Saint Cyril of Alexandria’s Christology is not terribly complicated. He taught that the person of God the Word assumed human essence, so that after this assumption (the incarnation) He had both a divine and human essence. Sometimes essence is called “substance” as it is in the Latin tradition and other times it is called “nature” or even “hypostasis” (the latter was used by Nicea to mean essence in a non-particular sense).

The Council of Chalcedon taught that the one person of God has both a human and divine nature after the incarnation, nature being used in an essential/substantial sense. Conceptually, two main heresies denied the Cyrillian and Chalcedonian doctrines. As covered in The Political Subterfuge of Chalcedon (in the “The Doctrinal ‘Factions’” section), Nestorianism taught adoptionism and explicitly delineated that Christ was literally two people (a divine person and a human person) who were referred to as one according to honor. Eutychianism taught the exact opposite, that Christ is one person, but after the incarnation He had only a singular essence which is not specifically human in any way as He is (allegedly) not consububstantial with His own mother (Mary, the Theotokos).

Where the rubber meets the road in the preceding is whether:

  • Christ is a singular person, and
  • The singular person of Christ has both a human and a divine essence, which are mutually exclusive, after the incarnation.

As follows are proofs that Cyril adhered to both of the preceding bullet points. They were compiled by a seminary graduate who prefers to remain anonymous. These bullet points are the condensed version of Dyophysite dogma as explicitly elucidated in Chalcedon.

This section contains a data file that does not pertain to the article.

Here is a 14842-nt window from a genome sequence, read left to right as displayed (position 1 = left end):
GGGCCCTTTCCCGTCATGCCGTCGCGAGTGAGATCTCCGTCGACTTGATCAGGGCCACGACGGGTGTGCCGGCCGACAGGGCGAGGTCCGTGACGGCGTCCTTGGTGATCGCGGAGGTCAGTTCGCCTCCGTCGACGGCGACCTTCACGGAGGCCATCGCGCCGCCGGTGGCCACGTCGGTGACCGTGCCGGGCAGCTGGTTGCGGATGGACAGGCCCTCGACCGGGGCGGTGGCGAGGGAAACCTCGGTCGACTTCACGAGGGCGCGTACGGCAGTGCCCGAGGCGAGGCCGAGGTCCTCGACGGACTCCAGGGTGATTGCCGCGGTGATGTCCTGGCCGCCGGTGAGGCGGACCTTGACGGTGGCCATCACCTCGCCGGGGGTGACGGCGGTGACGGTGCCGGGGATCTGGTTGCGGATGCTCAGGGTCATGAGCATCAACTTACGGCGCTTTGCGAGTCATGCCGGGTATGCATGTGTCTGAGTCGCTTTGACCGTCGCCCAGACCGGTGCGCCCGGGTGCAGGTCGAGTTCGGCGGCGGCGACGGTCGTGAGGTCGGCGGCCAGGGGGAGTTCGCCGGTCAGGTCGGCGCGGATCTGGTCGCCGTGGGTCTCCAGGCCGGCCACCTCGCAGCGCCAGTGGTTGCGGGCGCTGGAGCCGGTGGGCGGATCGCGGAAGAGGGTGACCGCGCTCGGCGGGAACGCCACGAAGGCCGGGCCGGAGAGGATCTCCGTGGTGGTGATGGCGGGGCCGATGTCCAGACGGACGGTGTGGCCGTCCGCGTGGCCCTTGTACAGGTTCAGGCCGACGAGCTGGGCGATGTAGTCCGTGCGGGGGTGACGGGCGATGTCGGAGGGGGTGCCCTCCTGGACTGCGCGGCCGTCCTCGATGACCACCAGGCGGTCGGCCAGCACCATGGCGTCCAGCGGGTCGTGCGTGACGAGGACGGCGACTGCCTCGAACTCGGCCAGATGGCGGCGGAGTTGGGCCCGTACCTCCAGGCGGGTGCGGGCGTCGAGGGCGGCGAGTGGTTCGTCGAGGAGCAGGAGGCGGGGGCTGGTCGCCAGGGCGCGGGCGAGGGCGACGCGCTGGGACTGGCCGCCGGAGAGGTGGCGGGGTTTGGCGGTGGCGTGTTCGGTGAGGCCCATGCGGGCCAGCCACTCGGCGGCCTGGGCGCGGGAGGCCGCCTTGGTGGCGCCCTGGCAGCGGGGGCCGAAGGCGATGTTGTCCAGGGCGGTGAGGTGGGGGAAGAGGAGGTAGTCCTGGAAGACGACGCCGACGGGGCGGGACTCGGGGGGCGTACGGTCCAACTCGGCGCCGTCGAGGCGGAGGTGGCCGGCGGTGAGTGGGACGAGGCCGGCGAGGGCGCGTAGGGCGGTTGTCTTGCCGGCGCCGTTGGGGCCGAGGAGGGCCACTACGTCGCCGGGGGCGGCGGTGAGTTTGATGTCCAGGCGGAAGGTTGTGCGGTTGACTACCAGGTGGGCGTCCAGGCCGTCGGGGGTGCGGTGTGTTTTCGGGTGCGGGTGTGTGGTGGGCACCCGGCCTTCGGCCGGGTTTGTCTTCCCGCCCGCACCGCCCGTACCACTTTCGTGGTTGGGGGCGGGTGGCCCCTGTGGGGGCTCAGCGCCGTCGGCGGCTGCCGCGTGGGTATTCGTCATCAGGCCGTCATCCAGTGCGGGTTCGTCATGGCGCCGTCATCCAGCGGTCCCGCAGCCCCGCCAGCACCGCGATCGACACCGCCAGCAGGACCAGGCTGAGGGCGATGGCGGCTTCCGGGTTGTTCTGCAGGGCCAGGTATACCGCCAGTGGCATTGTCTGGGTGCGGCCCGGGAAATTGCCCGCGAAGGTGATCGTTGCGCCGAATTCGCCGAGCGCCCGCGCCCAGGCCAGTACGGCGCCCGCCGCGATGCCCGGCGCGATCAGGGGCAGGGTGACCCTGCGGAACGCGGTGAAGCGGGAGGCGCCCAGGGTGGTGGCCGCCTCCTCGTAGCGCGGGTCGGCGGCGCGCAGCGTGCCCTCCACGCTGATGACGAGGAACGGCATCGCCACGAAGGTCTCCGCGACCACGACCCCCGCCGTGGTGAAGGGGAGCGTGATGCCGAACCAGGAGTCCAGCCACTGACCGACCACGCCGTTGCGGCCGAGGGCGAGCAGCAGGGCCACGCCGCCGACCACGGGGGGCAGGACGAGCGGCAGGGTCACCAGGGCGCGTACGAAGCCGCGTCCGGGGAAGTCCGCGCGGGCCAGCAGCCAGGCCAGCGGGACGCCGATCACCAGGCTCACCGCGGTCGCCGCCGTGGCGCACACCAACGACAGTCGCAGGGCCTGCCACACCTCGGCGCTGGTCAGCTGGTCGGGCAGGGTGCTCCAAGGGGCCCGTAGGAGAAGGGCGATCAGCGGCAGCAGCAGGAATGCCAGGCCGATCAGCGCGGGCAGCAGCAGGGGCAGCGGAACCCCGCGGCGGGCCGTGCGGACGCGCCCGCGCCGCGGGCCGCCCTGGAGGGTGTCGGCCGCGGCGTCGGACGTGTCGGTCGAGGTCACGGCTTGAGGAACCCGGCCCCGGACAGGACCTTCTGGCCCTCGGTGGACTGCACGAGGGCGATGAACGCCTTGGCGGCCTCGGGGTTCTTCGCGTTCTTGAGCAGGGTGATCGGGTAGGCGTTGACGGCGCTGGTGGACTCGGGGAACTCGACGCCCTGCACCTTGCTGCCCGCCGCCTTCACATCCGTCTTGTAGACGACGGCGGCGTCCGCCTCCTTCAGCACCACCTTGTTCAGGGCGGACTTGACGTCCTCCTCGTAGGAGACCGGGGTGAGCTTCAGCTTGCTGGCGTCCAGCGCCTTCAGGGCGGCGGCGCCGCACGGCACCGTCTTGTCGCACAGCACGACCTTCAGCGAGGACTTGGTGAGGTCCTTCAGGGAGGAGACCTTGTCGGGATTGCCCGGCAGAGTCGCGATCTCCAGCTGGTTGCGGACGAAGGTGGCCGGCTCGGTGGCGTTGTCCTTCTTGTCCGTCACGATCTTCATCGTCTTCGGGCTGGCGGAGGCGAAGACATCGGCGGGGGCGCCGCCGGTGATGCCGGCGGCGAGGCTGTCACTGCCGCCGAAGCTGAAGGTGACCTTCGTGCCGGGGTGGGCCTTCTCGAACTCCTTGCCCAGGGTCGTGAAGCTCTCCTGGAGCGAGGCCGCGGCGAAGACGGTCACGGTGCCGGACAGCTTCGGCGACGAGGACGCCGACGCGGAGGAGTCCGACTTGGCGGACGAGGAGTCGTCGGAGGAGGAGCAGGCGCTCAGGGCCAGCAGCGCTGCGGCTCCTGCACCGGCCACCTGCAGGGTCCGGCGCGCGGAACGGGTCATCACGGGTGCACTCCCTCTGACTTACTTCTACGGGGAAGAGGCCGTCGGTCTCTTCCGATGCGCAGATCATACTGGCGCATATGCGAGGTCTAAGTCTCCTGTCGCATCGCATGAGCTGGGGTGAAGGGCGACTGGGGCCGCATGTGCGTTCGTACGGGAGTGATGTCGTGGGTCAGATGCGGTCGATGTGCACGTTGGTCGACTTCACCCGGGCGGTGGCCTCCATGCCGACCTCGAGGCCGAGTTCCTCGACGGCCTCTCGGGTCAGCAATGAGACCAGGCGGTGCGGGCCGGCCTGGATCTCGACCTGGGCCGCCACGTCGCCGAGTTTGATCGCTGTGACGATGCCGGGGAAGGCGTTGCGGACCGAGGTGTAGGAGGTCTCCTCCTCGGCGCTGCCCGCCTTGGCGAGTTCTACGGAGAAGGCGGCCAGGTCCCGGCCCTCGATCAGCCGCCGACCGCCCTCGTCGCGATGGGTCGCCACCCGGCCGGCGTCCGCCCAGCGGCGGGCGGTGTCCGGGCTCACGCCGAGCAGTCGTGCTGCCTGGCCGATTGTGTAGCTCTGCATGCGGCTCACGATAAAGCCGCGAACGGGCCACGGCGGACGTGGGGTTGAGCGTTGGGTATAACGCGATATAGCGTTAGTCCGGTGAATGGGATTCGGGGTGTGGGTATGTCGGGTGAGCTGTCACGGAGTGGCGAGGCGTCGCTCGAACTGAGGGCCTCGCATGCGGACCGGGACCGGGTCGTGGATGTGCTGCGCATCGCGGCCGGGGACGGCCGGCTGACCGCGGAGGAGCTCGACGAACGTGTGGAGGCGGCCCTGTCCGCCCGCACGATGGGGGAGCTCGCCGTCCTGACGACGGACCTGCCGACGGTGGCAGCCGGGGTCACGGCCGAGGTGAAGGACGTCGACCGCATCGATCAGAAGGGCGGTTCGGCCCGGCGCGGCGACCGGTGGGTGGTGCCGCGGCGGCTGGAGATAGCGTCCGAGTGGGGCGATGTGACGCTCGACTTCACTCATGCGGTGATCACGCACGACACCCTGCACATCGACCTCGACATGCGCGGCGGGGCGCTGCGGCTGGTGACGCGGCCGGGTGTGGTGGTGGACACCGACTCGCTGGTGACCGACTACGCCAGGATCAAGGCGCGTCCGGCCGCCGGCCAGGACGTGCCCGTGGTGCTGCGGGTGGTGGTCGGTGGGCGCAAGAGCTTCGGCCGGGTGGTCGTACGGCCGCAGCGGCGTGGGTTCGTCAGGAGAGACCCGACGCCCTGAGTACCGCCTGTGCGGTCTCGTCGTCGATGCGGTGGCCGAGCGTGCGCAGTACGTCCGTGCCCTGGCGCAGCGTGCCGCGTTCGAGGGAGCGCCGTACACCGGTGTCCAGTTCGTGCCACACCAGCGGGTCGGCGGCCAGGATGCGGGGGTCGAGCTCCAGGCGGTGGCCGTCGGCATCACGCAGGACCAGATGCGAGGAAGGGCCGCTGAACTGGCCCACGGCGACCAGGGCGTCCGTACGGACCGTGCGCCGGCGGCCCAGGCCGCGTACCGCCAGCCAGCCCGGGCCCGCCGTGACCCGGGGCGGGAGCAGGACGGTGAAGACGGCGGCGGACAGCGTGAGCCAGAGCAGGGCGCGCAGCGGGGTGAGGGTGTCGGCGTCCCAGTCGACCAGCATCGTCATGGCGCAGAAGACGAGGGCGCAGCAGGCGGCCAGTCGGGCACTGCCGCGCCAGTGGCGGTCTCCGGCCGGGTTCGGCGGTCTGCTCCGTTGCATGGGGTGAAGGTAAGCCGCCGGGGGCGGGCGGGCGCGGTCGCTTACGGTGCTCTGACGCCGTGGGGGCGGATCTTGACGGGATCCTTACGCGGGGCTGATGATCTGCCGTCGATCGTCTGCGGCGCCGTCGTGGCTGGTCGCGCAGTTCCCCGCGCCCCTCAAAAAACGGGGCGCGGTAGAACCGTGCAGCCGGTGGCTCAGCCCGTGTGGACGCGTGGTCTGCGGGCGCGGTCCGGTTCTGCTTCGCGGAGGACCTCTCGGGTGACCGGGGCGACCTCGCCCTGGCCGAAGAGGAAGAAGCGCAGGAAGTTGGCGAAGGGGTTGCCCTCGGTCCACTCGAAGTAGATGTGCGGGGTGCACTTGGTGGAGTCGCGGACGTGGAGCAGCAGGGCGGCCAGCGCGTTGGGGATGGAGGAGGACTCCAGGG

1. Letter 46: Second Letter to Succensus (Source: St. Cyril of Alexandria, Epistle 44, vol. 76 of The Fathers of the Church, trans. John I. McEnerney, 201-202)

I said, in stating that he [Christ] was made flesh there is a clear and unambiguous confession that he became man, nothing any longer hinders the meaning that, since he is the one and only Son and Christ, he is God and man and just as he is perfect in divinity so also is he in his humanity…the only–begotten Son of God in so far as he is known to be and is God did not endure the sufferings of the body in his own [divine] nature but suffered rather in his earthly nature.

The preceding is a transparent admission of Christ having both a divine and human nature after the incarnation.

2. Letter to John of Antioch

[T]here became a union of two natures. Wherefore we confess one Christ, one Son, one Lord. According to this understanding of this unmixed union, we confess the holy Virgin to be Mother of God; because God the Word was incarnate and became Man, and from this conception he united the temple taken from her with himself. For we know the theologians make some things of the Evangelical and Apostolic teaching about the Lord common as pertaining to the one person, and other things they divide as to the two natures, and attribute the worthy ones to God on account of the Divinity of Christ, and the lowly ones on account of his humanity.

In short, Cyril admits “the theologians” can rightly speak of “the one person” of Christ “divide[d] as to the two natures.” Being that they are differentiated post-incarnation, “the lowly ones on account of His humanity,” such as His suffering (referenced in the Second Letter to Succensus), this definitively proves that Christ can be spoken of being having two natures after the incarnation. This is the very issue Eutyches, Dioscorus, and the latter’s spiritual successors refuse to confess.